Spain’s king and lawmakers commemorated on Tuesday the 40th anniversary of a failed coup attempt, with a few notable absences.
Standing below the bullet holes made by armed civil guards as they stormed Spain’s Congress of Deputies, King Felipe VI and numerous Spanish politicians marked the anniversary of when a group of military officers held national political figures hostage for 18 hours and occupied the streets of Valencia with tanks.
One of the most defining events in modern Spanish history, the episode on Feb. 23, 1981 occurred less than six years after Spanish dictator Francisco Franco died and the country began its transition to democracy.
Speaking at the ceremony, Spain’s current king, who was 13 years old at the time, cited three factors that led to the coup’s failure. “The rejection of citizens and institutions […] the deep democratic convictions of the lawmakers who were held hostage […] and that King Juan Carlos assumed his responsibility as head of state as well as his pledge to the constitution.”
Amid the coup attempt, the former king made a late-night television appearance to declare he would “not tolerate, in any degree whatsoever, the actions or behavior of anyone attempting, through use of force, to interrupt the democratic process of the constitution.”
The speech was widely considered a watershed moment in bringing an end to the temporary military occupation. Though shots were fired, no lives were lost.
King Juan Carlos was, however, notably absent from Tuesday’s ceremony. He abdicated in 2014 after the emergence of scandals related to an elephant hunting safari trip with his mistress and corruption charges against family members became too much to bear.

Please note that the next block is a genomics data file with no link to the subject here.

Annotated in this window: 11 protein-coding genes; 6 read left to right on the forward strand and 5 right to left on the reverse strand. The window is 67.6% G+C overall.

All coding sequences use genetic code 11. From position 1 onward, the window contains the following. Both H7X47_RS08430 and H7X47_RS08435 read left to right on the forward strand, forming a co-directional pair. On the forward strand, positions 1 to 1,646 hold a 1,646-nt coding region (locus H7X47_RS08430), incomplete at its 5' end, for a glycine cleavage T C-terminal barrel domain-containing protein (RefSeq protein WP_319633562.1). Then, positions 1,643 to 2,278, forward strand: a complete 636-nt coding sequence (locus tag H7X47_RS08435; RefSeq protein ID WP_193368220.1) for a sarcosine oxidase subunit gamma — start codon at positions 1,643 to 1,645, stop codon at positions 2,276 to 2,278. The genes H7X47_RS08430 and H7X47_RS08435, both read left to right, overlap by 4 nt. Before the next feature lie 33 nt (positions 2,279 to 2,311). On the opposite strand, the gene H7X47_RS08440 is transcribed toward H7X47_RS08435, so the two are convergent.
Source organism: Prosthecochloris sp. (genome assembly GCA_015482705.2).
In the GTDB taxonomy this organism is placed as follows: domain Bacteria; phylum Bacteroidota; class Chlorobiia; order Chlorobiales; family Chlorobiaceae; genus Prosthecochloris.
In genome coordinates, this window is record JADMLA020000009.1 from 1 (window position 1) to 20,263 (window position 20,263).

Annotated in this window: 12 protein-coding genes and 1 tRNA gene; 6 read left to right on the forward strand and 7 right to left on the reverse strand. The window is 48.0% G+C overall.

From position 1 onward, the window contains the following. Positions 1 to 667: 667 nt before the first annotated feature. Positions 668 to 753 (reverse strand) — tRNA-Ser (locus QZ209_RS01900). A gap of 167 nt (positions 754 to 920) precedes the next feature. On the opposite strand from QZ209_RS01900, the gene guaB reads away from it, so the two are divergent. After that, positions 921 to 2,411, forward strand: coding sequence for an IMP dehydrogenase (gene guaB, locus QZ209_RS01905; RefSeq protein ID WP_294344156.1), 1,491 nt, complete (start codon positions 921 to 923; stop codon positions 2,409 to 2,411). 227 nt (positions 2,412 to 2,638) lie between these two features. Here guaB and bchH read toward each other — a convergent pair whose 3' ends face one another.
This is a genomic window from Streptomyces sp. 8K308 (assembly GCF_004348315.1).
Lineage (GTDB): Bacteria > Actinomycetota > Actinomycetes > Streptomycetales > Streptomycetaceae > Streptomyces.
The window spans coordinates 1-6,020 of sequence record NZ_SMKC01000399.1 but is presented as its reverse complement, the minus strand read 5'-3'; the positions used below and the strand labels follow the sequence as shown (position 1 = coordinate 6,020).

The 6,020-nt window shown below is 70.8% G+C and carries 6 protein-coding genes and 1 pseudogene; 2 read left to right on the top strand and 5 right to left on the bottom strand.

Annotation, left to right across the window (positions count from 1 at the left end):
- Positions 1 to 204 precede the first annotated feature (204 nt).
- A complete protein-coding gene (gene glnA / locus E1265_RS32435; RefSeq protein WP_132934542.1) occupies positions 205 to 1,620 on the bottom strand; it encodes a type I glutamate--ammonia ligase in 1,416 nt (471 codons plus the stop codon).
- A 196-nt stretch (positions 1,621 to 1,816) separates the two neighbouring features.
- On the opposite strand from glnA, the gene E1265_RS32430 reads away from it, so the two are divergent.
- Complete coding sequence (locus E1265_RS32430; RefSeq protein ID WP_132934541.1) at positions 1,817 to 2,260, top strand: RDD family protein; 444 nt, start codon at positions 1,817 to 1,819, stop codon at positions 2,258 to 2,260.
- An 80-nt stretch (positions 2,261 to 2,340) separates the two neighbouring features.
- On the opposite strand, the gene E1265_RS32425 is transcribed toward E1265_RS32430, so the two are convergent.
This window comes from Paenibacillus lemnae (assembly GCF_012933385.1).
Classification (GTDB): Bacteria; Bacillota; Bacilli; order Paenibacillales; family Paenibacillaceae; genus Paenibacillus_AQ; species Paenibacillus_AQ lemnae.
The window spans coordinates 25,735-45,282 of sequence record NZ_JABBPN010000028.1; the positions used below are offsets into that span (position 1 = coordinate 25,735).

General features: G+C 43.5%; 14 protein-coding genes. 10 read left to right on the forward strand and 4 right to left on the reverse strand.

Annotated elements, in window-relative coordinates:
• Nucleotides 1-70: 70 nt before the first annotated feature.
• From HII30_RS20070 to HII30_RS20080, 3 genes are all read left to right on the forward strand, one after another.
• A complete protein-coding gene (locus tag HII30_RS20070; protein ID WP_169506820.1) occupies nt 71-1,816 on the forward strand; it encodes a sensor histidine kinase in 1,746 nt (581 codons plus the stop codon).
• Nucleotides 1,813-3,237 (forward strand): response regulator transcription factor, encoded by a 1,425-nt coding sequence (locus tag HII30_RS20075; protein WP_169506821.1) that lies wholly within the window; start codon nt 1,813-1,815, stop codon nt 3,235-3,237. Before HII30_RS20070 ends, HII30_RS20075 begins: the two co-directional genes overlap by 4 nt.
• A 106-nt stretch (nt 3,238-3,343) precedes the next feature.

Last year, amid further allegations of financial mismanagement and corruption, King Juan Carlos, 83, left Spain to live in Abu Dhabi, where he remains.
Politicians from Spain’s seven regional nationalist parties that hold seats in parliament also declined to attend the commemoration event.
Six of those parties signed a manifesto justifying their actions, insisting that the event only bolstered the “anti-democratic” figures of king and military as pillars of Spanish democracy.
They said that if Spain remains attached to the same mode of governance set during the transition period, rejecting regions’ “right to self-determination,” and as long as there are “politicians in exile or imprisoned and repression […] Spain will never have democratic normality or be considered a full democracy.”
At the ceremony, Meritxell Batet, President of the Congress of Deputies, warned that Spain still has to fight every day to keep its democracy alive.
“Today, the danger lies in the delegitimization of institutions. Growing polarization, populism with easy answers or the fear of facing complexity are old and well-known enemies of democracy. The victory of democracy is built using the same fabric that brought us here — citizenship and institutionality.”
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